Piles (Haemorrhoids)

Piles (Haemorrhoids) are lumps are found inside and around your bottom (anus)
They will usually get better on their own after a few days.
There are several ways to treat and prevent piles occuring.

How do I know if it is piles?

Common symptoms of piles are;

 - Lumps around the anus
 - Pain or itching around the anus area
 - Bright red blood after you poo
 - You still feel you need to poo after you have just been to the bathroon
 - Slimy mucus in your underwear or on the toilet paper after you wipe your bottom

How to treat/prevent piles

 - Drink plenty of fluids and eat plenty of fibre to keep your poo soft
 - Take a warm bath to ease the itching and pain
 - Use an ice pack wrapped in a towel on the area to ease any discomfort
 - Take paracetamol to ease any pain
 - Wipe your bottom with damp toilet paper
 - Keep your bottom clean and dry
 - Take regular exercise
 - Cut down on alcohol and caffeine (Such as coffee, tea and fizzy drinks) to avoid constipation

 - Wipe your bottom too hard after you poo
 - Ignore the urge to poo
 - Push too hard when pooing
 - Take painkillers that include Codeine, as they cause constipation (These include co-codamol and Solfadol)
 - Take ibuprofen if your piles are bleeding
 - Spend more time than you need to on the toilet

A Pharmacist can help with treatment

Pharmacists can suggest/supply;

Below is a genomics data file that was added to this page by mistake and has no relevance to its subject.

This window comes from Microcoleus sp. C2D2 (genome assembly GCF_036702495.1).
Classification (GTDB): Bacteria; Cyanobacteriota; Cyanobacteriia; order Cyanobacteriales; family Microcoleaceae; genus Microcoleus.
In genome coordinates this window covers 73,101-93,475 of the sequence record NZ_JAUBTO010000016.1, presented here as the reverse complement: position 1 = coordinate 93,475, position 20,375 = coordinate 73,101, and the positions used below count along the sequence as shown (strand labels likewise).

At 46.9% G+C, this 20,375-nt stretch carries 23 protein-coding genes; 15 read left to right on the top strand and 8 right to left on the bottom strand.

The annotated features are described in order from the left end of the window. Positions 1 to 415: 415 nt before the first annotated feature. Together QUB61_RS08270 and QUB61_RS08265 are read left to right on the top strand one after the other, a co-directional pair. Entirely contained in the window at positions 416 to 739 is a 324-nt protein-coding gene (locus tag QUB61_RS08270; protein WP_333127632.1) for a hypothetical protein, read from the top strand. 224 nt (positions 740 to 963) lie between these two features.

- Creams to ease the pain, itching and swelling of piles
 - Cold packs to ease discomfort
 - Treatment to soften poo and help constipation

Seek advice from a GP if;

 - There is no improvement after at least 7 days of treatment at home or from the pharmacy
- You regularly get piles

Talk to your doctor about the best treatment for you

Treatment at home or from a GP does not guarantee the piles will not return

The GP may refer you on to the hospital for further treatment

For information regarding hospital treatments for piles click here

You should go to Urgent Care or A&E if;

 - You are bleeding non-stop
 - There is a lot of blood (For example if the toilet water turns red or you see large clots of blood)
 - You are in severe pain

What do we mean by severe pain?

- Pain is always there, it's hard to think or talk
- You cannot sleep
- It's hard to move, get out of bed, go to the bathroom, wash or dress